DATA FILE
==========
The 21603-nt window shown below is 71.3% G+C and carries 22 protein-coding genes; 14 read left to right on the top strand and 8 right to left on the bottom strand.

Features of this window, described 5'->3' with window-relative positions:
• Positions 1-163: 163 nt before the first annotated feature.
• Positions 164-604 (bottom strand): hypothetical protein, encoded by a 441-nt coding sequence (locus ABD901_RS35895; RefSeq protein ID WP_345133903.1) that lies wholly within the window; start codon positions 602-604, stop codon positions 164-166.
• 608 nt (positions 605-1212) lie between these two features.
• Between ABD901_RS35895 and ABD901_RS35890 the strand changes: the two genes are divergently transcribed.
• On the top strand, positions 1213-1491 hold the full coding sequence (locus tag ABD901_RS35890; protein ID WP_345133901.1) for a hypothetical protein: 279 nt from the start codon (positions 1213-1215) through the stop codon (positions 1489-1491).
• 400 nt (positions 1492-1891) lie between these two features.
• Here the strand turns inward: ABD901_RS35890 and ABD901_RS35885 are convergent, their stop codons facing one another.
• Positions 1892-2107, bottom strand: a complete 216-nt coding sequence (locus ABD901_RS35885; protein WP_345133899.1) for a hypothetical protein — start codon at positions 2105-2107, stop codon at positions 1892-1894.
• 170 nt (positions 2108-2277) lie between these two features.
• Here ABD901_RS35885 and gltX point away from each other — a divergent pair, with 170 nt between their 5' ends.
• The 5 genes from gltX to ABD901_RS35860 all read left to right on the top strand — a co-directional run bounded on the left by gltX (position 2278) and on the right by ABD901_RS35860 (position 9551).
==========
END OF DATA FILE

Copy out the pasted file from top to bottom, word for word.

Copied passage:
The 21603-nt window shown below is 71.3% G+C and carries 22 protein-coding genes; 14 read left to right on the top strand and 8 right to left on the bottom strand.

Features of this window, described 5'->3' with window-relative positions:
• Positions 1-163: 163 nt before the first annotated feature.
• Positions 164-604 (bottom strand): hypothetical protein, encoded by a 441-nt coding sequence (locus ABD901_RS35895; RefSeq protein ID WP_345133903.1) that lies wholly within the window; start codon positions 602-604, stop codon positions 164-166.
• 608 nt (positions 605-1212) lie between these two features.
• Between ABD901_RS35895 and ABD901_RS35890 the strand changes: the two genes are divergently transcribed.
• On the top strand, positions 1213-1491 hold the full coding sequence (locus tag ABD901_RS35890; protein ID WP_345133901.1) for a hypothetical protein: 279 nt from the start codon (positions 1213-1215) through the stop codon (positions 1489-1491).
• 400 nt (positions 1492-1891) lie between these two features.
• Here the strand turns inward: ABD901_RS35890 and ABD901_RS35885 are convergent, their stop codons facing one another.
• Positions 1892-2107, bottom strand: a complete 216-nt coding sequence (locus ABD901_RS35885; protein WP_345133899.1) for a hypothetical protein — start codon at positions 2105-2107, stop codon at positions 1892-1894.
• 170 nt (positions 2108-2277) lie between these two features.
• Here ABD901_RS35885 and gltX point away from each other — a divergent pair, with 170 nt between their 5' ends.
• The 5 genes from gltX to ABD901_RS35860 all read left to right on the top strand — a co-directional run bounded on the left by gltX (position 2278) and on the right by ABD901_RS35860 (position 9551).